This is how “Hell Night” was born. On this one day, everyone knows what they’re in for. Or, at least, there are no excuses for complaining.

On the scale of heat from 1-5 bombs, of course there was always one item with 7.

The 7-bomb dish was usually flank steak that had been marinated in Ghost Pepper sauce. The entire kitchen staff wore protective respirators with sealed face masks over their eyes, to avoid injury from the vapors.

They would only serve the 7-bomb dish if the customer signed a release, a legal form promising not to hold the restaurant responsible if the meal causes injury.

Hell Night Waiver at East Coast Grill (photographer unknown)

As Chris’ final apotheosis to answer to the spice challenge, he offered “if anyone who can finish the entire 7-Bomb meal, it’s free.”

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“The Antidote” was a mysterious entry on the menu. It was the only item without any bombs.

During dinner, the chef and servers would prowl between the tables, eagerly looking for anyone who might be struggling with their meal. “How’s it going there?” one might ask, “hot enough for ya?”

At the slightest sign of weakness, they would offer relief. “The Antidote is just a dollar,” they would suggest, with an eager grin, “all you need to do is ask!” But it was plain to see their enthusiasm suggested they were holding something back.

Ask what the antidote actually is, and any fears of shenanigans would grow. They would flat-out refuse to answer. “So, umm… if you’re asking about the antidote, does that mean you want it? Because I can bring it out if you do…” Very suspicious.

“WHOOOOAAH!” a strong call from the back pierced the noise in a thick Island accent. The hellish heavy metal music stopped abruptly. The servers stopped in their tracks. “OOOGA BOOGAH!”, the bellowed echoed through the restaurant now quiet and confused.

The head chef was a large man, with very dark skin and a deep boom to his voice. He twisted and turned as he danced between the tables, leaning forward and back. Across the restaurant over the sea of seated diners, two hands are held high — one with a loud metal noisemaker, and the other with a small white plate.

As he yelled and spun into view, the shirtless man emerged, complete with grass skirt and a thatched crown of palm leaves.

“Coming thru! Make way for The Antidote!!!”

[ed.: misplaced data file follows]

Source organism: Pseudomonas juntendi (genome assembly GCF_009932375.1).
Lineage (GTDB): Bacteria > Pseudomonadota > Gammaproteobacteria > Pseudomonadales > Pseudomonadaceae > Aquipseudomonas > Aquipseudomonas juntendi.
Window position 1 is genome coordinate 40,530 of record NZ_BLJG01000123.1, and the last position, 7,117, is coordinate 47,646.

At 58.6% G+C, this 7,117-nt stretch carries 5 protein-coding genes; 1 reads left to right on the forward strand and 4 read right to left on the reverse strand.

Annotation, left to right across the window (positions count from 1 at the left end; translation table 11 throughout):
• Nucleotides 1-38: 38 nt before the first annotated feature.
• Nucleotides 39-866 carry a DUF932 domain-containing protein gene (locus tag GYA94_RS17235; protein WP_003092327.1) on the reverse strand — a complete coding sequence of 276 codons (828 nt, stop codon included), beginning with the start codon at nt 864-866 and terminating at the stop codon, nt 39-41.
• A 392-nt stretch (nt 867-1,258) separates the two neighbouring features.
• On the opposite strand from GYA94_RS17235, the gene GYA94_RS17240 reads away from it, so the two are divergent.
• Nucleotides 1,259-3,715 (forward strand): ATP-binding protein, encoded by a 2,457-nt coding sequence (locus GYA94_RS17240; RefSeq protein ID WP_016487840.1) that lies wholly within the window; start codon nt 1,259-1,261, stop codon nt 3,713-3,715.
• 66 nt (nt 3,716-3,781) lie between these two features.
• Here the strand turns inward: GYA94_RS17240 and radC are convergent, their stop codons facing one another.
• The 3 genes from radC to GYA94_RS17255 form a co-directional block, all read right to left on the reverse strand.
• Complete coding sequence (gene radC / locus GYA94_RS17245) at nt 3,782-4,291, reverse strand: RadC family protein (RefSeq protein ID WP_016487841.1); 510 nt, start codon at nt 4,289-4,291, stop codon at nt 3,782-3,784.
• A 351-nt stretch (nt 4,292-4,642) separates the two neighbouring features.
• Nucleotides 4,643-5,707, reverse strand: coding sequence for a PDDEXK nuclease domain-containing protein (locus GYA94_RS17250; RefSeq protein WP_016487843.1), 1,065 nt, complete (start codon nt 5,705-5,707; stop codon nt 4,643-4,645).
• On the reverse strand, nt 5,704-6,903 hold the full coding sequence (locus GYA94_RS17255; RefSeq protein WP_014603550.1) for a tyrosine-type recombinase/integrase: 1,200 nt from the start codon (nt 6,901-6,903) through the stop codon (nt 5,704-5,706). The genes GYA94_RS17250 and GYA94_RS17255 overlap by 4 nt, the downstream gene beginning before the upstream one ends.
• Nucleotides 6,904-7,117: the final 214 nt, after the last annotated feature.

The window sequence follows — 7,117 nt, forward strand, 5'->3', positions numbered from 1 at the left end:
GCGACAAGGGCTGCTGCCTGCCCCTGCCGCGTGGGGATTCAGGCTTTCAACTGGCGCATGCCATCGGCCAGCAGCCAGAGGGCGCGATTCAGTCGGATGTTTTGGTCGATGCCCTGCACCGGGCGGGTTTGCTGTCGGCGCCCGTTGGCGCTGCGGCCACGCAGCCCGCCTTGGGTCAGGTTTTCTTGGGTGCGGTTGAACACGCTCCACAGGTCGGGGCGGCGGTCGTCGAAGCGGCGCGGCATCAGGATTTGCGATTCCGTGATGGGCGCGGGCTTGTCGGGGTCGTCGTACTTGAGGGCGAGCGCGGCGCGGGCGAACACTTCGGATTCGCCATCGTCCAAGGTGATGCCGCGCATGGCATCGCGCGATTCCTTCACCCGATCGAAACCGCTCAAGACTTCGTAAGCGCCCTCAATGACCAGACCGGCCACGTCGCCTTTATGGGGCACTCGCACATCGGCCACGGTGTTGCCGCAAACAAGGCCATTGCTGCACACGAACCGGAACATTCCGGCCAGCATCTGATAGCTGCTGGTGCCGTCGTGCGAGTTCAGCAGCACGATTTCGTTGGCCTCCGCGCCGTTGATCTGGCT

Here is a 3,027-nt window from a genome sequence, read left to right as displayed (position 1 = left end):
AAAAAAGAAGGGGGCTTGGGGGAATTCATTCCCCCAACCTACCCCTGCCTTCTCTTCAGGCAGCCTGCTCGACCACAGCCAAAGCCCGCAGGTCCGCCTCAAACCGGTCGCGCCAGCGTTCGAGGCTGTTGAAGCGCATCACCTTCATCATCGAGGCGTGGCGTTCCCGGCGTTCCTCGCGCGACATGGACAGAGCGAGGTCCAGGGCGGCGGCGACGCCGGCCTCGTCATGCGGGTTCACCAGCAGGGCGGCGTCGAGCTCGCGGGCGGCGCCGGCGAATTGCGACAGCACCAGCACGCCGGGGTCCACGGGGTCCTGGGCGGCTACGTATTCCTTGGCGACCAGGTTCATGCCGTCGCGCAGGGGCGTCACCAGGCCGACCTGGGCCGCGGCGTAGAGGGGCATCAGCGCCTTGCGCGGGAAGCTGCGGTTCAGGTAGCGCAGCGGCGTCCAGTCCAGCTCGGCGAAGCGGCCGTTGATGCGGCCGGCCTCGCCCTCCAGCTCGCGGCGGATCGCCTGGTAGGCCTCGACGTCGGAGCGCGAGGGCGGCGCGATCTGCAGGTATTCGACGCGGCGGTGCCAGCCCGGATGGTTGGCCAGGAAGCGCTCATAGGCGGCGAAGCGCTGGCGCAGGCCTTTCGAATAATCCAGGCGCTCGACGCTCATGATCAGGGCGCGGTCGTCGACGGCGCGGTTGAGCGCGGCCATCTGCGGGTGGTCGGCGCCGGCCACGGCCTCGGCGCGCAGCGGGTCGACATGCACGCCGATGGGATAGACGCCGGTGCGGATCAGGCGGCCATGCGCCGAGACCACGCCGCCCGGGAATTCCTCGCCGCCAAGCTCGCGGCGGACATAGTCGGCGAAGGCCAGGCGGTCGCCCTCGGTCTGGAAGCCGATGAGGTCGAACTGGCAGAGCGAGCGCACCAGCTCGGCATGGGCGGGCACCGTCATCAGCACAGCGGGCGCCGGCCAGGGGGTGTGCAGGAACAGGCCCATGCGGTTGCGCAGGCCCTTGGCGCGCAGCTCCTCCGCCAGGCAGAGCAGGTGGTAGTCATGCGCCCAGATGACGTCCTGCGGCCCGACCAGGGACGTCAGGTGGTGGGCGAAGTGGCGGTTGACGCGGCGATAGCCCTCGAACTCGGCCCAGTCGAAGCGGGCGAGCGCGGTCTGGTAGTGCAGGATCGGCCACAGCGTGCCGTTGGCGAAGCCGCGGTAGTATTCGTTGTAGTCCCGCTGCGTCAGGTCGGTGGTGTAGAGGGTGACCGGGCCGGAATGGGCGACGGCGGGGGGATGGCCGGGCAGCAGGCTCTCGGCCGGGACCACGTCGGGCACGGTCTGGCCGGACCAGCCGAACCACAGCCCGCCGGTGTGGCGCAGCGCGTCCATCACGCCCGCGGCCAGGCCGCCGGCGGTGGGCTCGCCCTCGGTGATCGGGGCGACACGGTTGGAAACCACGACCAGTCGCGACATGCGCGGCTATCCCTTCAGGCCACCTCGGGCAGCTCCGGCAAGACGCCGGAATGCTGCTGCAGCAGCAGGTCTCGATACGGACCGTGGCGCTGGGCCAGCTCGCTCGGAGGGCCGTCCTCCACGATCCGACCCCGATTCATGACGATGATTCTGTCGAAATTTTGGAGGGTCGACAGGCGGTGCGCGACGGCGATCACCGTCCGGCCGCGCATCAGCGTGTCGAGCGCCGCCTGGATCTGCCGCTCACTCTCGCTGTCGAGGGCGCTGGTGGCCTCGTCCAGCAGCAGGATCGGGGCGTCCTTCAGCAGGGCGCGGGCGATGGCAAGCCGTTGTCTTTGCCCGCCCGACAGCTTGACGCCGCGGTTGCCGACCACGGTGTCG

And in that moment, it becomes clear. Smirks and smiles turn into outright laughter, as the chef spun circles while squeezing his way through all the customers in the crowded room. Eventually he would reach his destination, a guest with a bright red face. And not just from the spicy food. It was painfully clear, the whole restaurant learned that the antidote, actually an ice cream sandwich, cost more than $1. Part of the cost (or maybe the cure?) was also humiliation.

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The Business Lesson

When “Hell Night” began, it was a one-night joke. Then annual. Word got around and it would sell out instantly, so it became a weekend. Several times a year. And it lasted well over a decade. This level of uniqueness, this crazy exuberant display of passion, from a committed all-in well-appreciated team… is how a business becomes legend.

How was the staff so deeply engaged? The owner didn’t “make them” put on costumes… Chris first honored his team, by sharing his knowledge with them and offering an open promotion policy. He created a culture of excellence, but by creating a pathway to success for them. “If you work here, you’re going to learn to cook.” So when he called upon his team to play out his cray idea, they helped him to brainstorm and take it to the next level.

How were the customers on board? It wasn’t just performative. He was a top-tier chef who knew his trade and was relentless about experimenting with new techniques and flavors. It wasn’t just a spectacle, it was truly a Fine Dining experience, despite the paper napkins and casual setting.

How did East Coast Grill’s “Hell Night” become tremendously popular? The restaurant was already doing well… but the Hell Nights were so unusual that they created priceless indelible memories, enough to make people want to share the story even two decades later.

If you’re interested in more, his cheeky-titled books (License to Grill, Lettuce in your Kitchen, Quick Pickles), and basics like Salsas, Spice Rubs, and simply How to Cook Meat, have a favorite place on my shelf. I recommend them highly.